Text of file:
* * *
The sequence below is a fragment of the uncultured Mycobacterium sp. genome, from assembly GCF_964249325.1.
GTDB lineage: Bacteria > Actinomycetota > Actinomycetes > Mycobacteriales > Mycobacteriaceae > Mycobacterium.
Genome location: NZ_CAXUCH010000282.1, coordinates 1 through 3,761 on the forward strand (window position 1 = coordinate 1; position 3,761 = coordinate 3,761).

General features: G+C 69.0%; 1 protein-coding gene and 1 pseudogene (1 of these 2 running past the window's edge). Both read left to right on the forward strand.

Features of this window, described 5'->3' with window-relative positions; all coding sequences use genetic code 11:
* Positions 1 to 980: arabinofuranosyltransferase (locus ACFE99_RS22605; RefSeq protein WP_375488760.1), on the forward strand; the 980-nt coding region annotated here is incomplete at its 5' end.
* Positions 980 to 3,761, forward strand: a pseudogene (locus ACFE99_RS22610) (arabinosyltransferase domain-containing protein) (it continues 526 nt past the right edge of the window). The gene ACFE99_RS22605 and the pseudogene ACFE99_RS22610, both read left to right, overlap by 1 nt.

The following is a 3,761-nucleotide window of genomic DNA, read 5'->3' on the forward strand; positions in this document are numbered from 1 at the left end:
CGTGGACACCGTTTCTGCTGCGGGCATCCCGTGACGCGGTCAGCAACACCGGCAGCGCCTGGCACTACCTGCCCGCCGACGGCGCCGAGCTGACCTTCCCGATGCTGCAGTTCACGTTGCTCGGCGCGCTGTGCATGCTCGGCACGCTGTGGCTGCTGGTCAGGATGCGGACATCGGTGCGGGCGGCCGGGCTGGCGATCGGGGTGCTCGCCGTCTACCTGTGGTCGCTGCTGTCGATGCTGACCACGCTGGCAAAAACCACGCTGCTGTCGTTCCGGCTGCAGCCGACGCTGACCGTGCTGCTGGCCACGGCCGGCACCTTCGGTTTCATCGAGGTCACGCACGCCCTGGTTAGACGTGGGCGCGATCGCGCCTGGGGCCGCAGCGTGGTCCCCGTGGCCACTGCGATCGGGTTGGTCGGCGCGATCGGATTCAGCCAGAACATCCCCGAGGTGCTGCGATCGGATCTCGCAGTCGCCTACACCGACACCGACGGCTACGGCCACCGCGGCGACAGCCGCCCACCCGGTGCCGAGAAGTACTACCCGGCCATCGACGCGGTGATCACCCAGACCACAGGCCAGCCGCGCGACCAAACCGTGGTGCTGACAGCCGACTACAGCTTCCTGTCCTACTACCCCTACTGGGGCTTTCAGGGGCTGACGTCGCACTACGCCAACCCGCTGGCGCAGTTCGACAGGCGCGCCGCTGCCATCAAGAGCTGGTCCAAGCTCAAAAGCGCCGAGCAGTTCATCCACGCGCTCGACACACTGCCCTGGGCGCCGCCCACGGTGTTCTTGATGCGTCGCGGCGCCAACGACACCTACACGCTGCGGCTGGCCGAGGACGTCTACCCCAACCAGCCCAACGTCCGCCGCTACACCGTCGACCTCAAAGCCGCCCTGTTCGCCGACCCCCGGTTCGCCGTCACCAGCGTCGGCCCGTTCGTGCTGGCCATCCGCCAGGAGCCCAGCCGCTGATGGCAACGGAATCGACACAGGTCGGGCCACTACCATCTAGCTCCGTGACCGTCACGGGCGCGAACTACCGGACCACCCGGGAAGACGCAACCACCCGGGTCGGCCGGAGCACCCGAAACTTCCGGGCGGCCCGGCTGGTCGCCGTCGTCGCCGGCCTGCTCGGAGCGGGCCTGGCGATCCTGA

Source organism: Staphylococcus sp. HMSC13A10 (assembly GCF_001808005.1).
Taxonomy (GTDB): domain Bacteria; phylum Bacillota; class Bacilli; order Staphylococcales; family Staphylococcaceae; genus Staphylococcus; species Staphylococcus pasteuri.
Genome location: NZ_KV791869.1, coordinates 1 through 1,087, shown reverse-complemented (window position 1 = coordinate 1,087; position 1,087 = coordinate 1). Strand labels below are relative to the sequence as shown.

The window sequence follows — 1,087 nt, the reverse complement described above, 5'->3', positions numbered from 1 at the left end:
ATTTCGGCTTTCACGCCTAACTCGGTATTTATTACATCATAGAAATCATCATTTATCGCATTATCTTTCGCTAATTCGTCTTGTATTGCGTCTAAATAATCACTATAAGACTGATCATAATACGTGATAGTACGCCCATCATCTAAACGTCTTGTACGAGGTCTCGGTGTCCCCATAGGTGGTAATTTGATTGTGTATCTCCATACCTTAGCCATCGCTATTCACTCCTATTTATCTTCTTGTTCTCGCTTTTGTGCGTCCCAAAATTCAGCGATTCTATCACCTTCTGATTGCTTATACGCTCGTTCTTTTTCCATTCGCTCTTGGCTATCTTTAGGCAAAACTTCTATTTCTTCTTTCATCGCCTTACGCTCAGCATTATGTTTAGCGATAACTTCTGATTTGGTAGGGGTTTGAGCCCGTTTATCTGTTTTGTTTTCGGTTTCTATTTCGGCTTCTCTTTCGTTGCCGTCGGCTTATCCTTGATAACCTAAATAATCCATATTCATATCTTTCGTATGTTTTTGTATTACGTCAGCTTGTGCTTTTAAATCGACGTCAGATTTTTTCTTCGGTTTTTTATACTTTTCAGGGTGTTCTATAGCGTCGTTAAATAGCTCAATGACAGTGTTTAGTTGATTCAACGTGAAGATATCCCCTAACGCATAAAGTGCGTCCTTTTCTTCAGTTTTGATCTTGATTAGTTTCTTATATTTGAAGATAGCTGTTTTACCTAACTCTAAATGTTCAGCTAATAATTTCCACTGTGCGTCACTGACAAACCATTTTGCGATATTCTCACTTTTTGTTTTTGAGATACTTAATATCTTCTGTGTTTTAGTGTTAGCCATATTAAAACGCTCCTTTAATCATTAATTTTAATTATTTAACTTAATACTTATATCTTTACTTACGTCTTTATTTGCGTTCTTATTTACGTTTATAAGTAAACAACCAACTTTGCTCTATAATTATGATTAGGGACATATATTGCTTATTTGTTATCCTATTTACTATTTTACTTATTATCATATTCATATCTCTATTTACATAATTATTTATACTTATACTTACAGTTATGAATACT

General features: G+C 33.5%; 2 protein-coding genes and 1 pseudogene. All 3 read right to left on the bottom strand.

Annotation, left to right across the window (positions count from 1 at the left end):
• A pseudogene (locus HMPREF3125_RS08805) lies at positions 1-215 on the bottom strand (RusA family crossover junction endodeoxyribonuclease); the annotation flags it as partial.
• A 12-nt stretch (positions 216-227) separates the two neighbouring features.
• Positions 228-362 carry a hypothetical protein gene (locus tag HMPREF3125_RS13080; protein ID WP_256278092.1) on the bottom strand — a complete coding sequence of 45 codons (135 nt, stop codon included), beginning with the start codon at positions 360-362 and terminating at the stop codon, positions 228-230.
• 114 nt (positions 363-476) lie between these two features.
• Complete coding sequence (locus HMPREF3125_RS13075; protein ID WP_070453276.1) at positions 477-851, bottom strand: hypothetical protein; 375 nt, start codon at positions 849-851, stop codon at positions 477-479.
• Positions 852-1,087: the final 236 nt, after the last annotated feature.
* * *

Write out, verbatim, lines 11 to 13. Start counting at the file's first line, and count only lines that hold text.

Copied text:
Taxonomy (GTDB): domain Bacteria; phylum Bacillota; class Bacilli; order Staphylococcales; family Staphylococcaceae; genus Staphylococcus; species Staphylococcus pasteuri.
Genome location: NZ_KV791869.1, coordinates 1 through 1,087, shown reverse-complemented (window position 1 = coordinate 1,087; position 1,087 = coordinate 1). Strand labels below are relative to the sequence as shown.

The window sequence follows — 1,087 nt, the reverse complement described above, 5'->3', positions numbered from 1 at the left end: